The Evolution of the Japanese Ego: Part I 

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Michael Hoffman writes: When Adam and Eve defied God, creator and master of the universe, and ate the fruit of the tree of knowledge, what did they learn? To say “I.”

They learned that they were “naked” — they were selves, egos. As such, there was no place for them in paradise. Their expulsion was “the fall of man,” narrated in the biblical Book of Genesis.

This seems a long way from Japan. It is. Japanese myth records no “fall,” no defiance of the undefiable, no primeval descent into selfhood. The Japanese ego evolved very differently from the Western one.

This is the introductory installment of a four-part series examining what the Japanese mean when they say “I.”

A peculiarity of the Japanese language gives it many first-person pronouns, varying with circumstances, rank, age and gender, but comparatively few occasions to use them. Japanese often leaves sentence subjects
unspoken. You can speak of yourself without emphasizing and reinforcing, as Western languages force you to do, your “I-ness.”

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Japanese tradition denigrates not only selfishness but selfhood. To Buddhism it was a delusion; to Confucianism, an object of “self-cultivation” whose ultimate object is self-denying, society-dedicated “benevolence.” Bushido, the “way of the warrior,” was especially hard on the self. “The way of the warrior is death,” declared the grim 18th-century military treatise known as the “Hagakure.” “This means choosing death whenever there is a choice between life and death.” The self that instinctively protests51e9jgsshl-_sl250_ its death sentence must be rigorously suppressed: “Every day without fail one should consider oneself as dead.”

[Check out Michael Hoffman’s book, “In The Land of the Kami: A Journey Into The Hearts of Japan at Amazon.com]

The first “I” in Japanese literature is identifiable but not nameable — her name is unknown. A noblewoman and poetess, she lived in 10th-century Kyoto and left posterity a diary — the “Kagero Nikki” (“Gossamer Diary”). It’s a brilliant portrait of a soul in torment. Her “I” is her suffering; her suffering forces her into the black hole of selfhood. Hers is no plea for individualism; if anything she pleads for release from it. She would be anyone other than herself, if only she could. Other people were like other people; only she was different, condemned to the morbid isolation of selfhood by an insufficiently attentive husband and the perversity (which she admits) of her own feelings. Sharing a husband was gall to her. Polygamy among the aristocracy was the norm. Other noblewomen resigned themselves to it, more or less graciously. Why couldn’t she? Why did she alone torture herself over slights and neglect that others shrugged off? Because she was she. She wanted a husband “30 days and 30 nights a month,” and, knowing she demanded the impossible, refused to settle for less. “If only the Buddha would let me be reborn in Enlightenment,” she prays. In other words: If only the Buddha would release me from the agony of selfhood. It never happens.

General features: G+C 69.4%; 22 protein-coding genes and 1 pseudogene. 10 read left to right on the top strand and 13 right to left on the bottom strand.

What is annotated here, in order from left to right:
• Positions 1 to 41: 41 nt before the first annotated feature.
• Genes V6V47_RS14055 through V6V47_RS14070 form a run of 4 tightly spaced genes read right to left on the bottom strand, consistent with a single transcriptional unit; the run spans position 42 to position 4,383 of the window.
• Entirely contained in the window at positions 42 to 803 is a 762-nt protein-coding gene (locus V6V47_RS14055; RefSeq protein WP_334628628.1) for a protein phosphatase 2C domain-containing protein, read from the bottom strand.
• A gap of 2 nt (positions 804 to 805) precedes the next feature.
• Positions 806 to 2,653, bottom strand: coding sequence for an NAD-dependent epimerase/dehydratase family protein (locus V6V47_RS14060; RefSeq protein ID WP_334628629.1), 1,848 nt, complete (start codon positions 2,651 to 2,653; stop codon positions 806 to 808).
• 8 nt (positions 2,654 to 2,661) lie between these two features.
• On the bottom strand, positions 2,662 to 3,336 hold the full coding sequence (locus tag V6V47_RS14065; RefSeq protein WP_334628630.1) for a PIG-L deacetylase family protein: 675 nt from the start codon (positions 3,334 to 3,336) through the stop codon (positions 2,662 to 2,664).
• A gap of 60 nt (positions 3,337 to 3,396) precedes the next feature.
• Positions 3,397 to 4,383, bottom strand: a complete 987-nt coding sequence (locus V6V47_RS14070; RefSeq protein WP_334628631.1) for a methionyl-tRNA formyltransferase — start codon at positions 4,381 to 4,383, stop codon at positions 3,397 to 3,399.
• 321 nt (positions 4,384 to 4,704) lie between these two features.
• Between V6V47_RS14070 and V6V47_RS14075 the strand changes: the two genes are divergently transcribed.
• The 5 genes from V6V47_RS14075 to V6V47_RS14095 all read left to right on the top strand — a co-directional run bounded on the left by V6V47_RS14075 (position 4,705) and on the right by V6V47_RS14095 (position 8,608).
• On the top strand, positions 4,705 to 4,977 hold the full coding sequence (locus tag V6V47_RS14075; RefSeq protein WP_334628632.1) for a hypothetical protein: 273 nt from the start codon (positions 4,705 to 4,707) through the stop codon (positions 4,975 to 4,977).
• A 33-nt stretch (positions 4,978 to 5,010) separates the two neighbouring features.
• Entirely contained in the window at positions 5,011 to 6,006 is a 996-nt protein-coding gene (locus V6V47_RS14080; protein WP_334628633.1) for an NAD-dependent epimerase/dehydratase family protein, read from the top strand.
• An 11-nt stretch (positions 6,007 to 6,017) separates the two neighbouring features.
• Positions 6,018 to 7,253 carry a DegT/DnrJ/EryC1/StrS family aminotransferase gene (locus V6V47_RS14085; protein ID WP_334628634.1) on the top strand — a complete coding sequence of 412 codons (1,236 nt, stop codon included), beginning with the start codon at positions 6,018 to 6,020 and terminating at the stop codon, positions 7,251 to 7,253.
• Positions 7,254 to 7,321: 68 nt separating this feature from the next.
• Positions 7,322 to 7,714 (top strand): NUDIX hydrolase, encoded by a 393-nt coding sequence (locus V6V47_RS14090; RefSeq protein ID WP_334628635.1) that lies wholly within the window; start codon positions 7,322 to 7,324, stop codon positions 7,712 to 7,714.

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Between the long peace of her time and the long peace of the Edo Period (1603-1868) stand 500 years of war — civil war, mostly — in which bushido prevailed. Life was nothing, death everything, the self a mere sacrifice to be laid on the altar of loyalty. Read the rest of this entry »


[VIDEO] Fascinating 3D-Printed Light-Based Zoetrope by Akinori Goto 

Media artist Akinori Goto designed this fun 3d-printed zoetrope that when lit from the side reveals walking people. The piece was just on view at the Spiral Independent Creators Festival where it won both the Runner-up Grand Prix and the Audience Award. Video above from Tokyo Art Beat. (via Prosthetic Knowledge)

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sculpt-1 Read the rest of this entry »


Japanese Women See Aspirational Qualities in ‘De Facto First Lady’ Ivanka Trump

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Ayako Mie reports: Miyu Toyonaga was thrilled when she discovered who had visited her Instagram account last April. It was Ivanka Trump, her fashion icon, and she had liked a photo of Toyonaga with a leather clutch purse from Ivanka’s namesake brand.

“In a way I aspire to be like her. I would like to keep working even after I have a baby and have the option of living overseas.”

— 2012 Miss World Supermodel Japan

The 32-year-old Toyonaga, who works at the Tokyo office of an Australian commercial real estate firm, said she was struck by the elegant style and successful career of the model-turned-business executive when she first saw her Instagram pictures two or three years ago.

“In a way I aspire to be like her,” said the 2012 Miss World Supermodel Japan, who is preparing to set up a fashion e-commerce site like Ivanka. “I would like to keep working even after I have a baby and have the option of living overseas.”

Toyonaga’s views are unlikely to be embraced by those Americans still depressed about the stunning victory of her father, Donald Trump, in the U.S. presidential election in November.

Less than two weeks before he takes office, Ivanka has come under fire for her political ambitions and influence over the president-elect.